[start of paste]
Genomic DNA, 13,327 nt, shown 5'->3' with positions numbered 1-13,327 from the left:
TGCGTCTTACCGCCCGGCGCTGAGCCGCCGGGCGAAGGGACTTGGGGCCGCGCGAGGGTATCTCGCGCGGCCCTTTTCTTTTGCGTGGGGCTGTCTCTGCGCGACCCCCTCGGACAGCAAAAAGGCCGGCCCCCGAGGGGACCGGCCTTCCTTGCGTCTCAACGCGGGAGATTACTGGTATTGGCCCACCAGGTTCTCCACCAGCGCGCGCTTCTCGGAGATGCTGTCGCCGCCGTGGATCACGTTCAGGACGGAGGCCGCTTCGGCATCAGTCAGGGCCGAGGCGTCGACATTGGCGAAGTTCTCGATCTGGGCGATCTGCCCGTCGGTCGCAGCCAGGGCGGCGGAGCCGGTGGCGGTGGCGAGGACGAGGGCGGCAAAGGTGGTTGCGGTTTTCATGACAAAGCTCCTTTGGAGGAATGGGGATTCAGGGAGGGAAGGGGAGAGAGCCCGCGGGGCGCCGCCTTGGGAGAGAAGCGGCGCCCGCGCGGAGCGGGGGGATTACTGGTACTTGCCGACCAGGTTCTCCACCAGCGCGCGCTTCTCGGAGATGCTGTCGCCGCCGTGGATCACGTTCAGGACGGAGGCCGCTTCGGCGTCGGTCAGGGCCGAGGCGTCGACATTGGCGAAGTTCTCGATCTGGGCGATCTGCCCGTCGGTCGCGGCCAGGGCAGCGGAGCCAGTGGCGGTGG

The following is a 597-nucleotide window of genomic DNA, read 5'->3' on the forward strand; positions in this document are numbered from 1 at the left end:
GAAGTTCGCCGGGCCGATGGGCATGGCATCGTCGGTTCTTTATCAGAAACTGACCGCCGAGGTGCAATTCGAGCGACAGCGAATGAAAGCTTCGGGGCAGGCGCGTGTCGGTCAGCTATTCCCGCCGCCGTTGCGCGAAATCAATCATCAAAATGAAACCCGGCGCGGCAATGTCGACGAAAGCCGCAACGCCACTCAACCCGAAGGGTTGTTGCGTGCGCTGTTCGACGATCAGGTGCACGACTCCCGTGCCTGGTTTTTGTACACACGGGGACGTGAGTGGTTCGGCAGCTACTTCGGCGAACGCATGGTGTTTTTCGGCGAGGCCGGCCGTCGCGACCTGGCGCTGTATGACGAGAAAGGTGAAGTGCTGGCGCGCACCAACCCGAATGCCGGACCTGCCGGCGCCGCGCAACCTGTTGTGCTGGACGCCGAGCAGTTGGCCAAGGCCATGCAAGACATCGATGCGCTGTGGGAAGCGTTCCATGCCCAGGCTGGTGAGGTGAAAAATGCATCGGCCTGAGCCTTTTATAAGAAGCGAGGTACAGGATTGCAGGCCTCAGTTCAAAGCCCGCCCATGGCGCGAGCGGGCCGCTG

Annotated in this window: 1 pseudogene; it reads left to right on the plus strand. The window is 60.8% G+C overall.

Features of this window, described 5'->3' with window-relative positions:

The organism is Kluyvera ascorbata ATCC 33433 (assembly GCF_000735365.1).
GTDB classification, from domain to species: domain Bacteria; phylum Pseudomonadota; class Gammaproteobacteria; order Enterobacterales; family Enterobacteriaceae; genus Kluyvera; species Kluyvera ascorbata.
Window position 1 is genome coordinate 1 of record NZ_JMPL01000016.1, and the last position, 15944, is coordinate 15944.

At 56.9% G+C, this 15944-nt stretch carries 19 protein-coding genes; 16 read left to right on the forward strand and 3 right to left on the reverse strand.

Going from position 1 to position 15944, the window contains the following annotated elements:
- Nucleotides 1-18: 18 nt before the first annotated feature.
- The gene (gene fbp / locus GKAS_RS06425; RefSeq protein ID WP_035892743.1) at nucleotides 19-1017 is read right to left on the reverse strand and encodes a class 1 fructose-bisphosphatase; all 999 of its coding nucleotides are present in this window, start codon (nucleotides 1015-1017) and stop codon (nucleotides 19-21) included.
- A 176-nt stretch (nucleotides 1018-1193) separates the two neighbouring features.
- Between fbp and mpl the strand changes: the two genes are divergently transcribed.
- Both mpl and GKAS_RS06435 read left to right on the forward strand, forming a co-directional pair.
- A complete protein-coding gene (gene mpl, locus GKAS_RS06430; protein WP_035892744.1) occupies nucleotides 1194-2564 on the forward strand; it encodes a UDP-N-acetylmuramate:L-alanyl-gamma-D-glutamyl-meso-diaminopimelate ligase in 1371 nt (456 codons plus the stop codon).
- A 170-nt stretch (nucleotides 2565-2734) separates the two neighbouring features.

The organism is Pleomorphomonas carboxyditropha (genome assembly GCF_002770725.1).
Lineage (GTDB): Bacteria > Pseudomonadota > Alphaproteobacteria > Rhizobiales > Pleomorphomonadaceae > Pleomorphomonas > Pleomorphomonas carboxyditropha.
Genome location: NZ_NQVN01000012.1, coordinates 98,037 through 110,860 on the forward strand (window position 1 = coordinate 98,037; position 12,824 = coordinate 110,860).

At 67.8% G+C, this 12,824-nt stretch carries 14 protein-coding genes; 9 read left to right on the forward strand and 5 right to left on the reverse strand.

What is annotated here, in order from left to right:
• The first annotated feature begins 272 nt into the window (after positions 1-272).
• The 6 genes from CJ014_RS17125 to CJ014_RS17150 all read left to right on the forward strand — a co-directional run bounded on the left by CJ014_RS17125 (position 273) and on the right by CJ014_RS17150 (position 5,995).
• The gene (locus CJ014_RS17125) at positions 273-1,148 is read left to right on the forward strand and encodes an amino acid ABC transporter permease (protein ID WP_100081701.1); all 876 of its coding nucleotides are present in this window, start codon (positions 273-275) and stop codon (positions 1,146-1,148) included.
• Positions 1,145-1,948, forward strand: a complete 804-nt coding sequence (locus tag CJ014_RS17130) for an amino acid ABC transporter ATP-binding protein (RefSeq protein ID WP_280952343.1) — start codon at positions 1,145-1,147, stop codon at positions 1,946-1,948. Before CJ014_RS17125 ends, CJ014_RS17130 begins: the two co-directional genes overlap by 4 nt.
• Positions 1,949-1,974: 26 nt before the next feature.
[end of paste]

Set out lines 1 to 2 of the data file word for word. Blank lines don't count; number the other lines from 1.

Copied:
Genomic DNA, 13,327 nt, shown 5'->3' with positions numbered 1-13,327 from the left:
TGCGTCTTACCGCCCGGCGCTGAGCCGCCGGGCGAAGGGACTTGGGGCCGCGCGAGGGTATCTCGCGCGGCCCTTTTCTTTTGCGTGGGGCTGTCTCTGCGCGACCCCCTCGGACAGCAAAAAGGCCGGCCCCCGAGGGGACCGGCCTTCCTTGCGTCTCAACGCGGGAGATTACTGGTATTGGCCCACCAGGTTCTCCACCAGCGCGCGCTTCTCGGAGATGCTGTCGCCGCCGTGGATCACGTTCAGGACGGAGGCCGCTTCGGCATCAGTCAGGGCCGAGGCGTCGACATTGGCGAAGTTCTCGATCTGGGCGATCTGCCCGTCGGTCGCAGCCAGGGCGGCGGAGCCGGTGGCGGTGGCGAGGACGAGGGCGGCAAAGGTGGTTGCGGTTTTCATGACAAAGCTCCTTTGGAGGAATGGGGATTCAGGGAGGGAAGGGGAGAGAGCCCGCGGGGCGCCGCCTTGGGAGAGAAGCGGCGCCCGCGCGGAGCGGGGGGATTACTGGTACTTGCCGACCAGGTTCTCCACCAGCGCGCGCTTCTCGGAGATGCTGTCGCCGCCGTGGATCACGTTCAGGACGGAGGCCGCTTCGGCGTCGGTCAGGGCCGAGGCGTCGACATTGGCGAAGTTCTCGATCTGGGCGATCTGCCCGTCGGTCGCGGCCAGGGCAGCGGAGCCAGTGGCGGTGG